New Xiaomi Router AC2100

Do you have OpenWRT installed? If not, there is the guide. And if you search for it, you can find other guides and videos.
The latest binaries can be found here.

Please update the guide for Xiaomi Redmi Router AC2100 and add a link for a statically compiled mipsel busybox binary file or explain how to get this file?

@scp07 I need your help, I don't know how to install the black cylinder image "standard_mi_ac2100_OpenWRT_19_07_3" in my openwrt ... I have no idea, it has to be by SSH? Any little tutorial? I've been looking at google for hours and I don't see anything about how to install all that! Thanks friend

It depends from where you start. In every case you should unzip the downloaded file at first to get the binary files you need.

If you are already on OpenWRT at the master branch you should do it via mtd write:
Caution: These commands will overwrite your current configuration!
Upload kernel1.bin and rootfs0.bin to the /tmp folder (by using scp, if you're on Windows you can use WinSCP for that)
Now login via SSH, go to /tmp and use these commands:

mtd kernel1.bin kernel
mtd -r rootfs0.bin ubi

If you are on OpenWRT but on the 19.07.x branch (not on master) you could also use sysupgrade instead of the mtd write procedure described above. The mtd write works in every case and is the purest way to do it. Sysupgrade has the advantage that it's pretty easy to use and it can preserve the configuration but it could cause problems if you are on a newer version than 19.07.x and you want to go back to an older version. To use sysupgrade just go to the web UI (System --> Flash Firmware) and update with the provided sysupgrade file. If you don't have a WebUI you could also upload the sysupgrade file to /tmp via scp and then login via SSH and use sysupgrade -v /tmp/<sysupgradefile>.bin

If you are still on stock firmware you have to use the whole pppoe hack procedure described in several detailed guides already mentiond in this thread:

Both guides work with my precompiled images. It doesn't matter if you have the black cylinder or the white 6-antenna model as the procedure is the same for both but of course you have to use the correct image.

I hope that helps. Otherwise just ask again :slight_smile: .


thanks friend! last night I made it brick .... I put the sysupgrade in tmp and then by ssh and it no longer starts .... I want to restore it from the factory, but my wifi does not work? the links are down! I can't download the repairer or the stock rom .... do you have any files to share? Thank you

From which version did you try to sysupgrade? If you're unsure which way to go you should always try it with mtd write - as that will work always :slight_smile:

I guess your problem (router brick) was caused by incompatible configuration files which were taken over during the sysupgrade - that won't ever happen if you use mtd write.

Just to summarize the difference between OpenWRT mtd write and stock mtd write:

on OpenWRT:
mtd write kernel1.bin kernel
mtd -r write rootfs0.bin ubi

on stock:
mtd write kernel1.bin kernel1
mtd -r write rootfs0.bin rootfs0

I've just added the stock recovery tool including stock images to the Google Drive share. If you need help just tell us.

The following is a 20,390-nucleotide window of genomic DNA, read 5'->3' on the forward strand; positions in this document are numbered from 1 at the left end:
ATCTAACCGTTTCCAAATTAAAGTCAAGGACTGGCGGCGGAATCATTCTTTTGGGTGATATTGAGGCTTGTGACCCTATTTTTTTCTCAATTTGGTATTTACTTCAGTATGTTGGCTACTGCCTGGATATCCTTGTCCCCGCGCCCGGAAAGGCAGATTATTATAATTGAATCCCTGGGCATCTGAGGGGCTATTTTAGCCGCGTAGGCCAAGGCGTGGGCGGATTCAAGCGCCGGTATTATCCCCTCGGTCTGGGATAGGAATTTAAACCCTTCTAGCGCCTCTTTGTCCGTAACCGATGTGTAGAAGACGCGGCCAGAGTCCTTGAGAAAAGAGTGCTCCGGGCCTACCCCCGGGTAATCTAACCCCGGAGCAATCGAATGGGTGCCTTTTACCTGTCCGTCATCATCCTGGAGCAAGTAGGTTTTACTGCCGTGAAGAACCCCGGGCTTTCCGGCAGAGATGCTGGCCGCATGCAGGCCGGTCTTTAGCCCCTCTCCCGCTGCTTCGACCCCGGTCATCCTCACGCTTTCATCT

As already mentioned in this thread there is also a very easy to follow instruction set for unbricking the router: Xiaomi Mi Router 4A Gigabit Edition (R4AG/R4A Gigabit) -- fully supported and flashable with OpenWRTInvasion (just don't use the image file which is mentioned in there as that is for another router model - everything else is the same).

An alternative how to do it without the stock recovery tool is described in the official guide. That's a little bit more complicated in comparison to using the tool as the alternative way requires a DHCP server. If you want to take it easy you should use the miwifiRepairTool.

Credits for the black cylinder backport go to @emirefek. I only adjusted and fixed a few things but the major work was done by him - including testing my fixes.

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what a good partner! thanks for the recovery! Well I did the sysupgrade by ssh and another command ... when doing it again with stock, I replace these files "rootfs0.bin, kernel1.bin and sysupgrade"

for yours, right? once finished, how do you upgrade to future versions of it the same way with those commands? Thank you

For flashing from stock to OpenWRT you only need rootfs0.bin and kernel1.bin. Nothing else :slight_smile: . In my image folders the names are a little bit longer like "openwrt-ramips-mt7621-xiaomi_mi-router-ac2100-squashfs-kernel1.bin". You can take it like that or just rename it to something shorter like kernel1.bin - and of course it's the same for rootfs0.bin.

For upgrading from my images to a future version you could just use sysupgrade. If you stay on the same major version (e.g. in future doing a upgrade from 19.07.3 to 19.07.4) you can preserve the configuration without any risk and it will work.

However if you want to make sure that everything is fine while upgrading from one major version to another major version (like from 19.07.3 to master) you could upgrade without preserving the configuration. Then it will automatically add a default configuration during the sysupgrade which always fits to the new image version. It's still not the same like a pure mtd write but it's close to it. After the upgrade you can have a look at the new syntax and then copy your old configuration (e.g. from a unzipped backup) to it line by line in a format which fits (for example the switch config section from 19.07.x won't work in master as they changed the technology from sw_config to DSA - therefore another configuration is needed in master and the ethernet ports won't be reachable with your previous settings from 19.07.x if you preserve the configuration - and it's the same if you go the other way around). I hope that makes the picture a little bit more clear. It has nothing to do with the images themselves but only with bigger differences between major versions and what is required in the config files.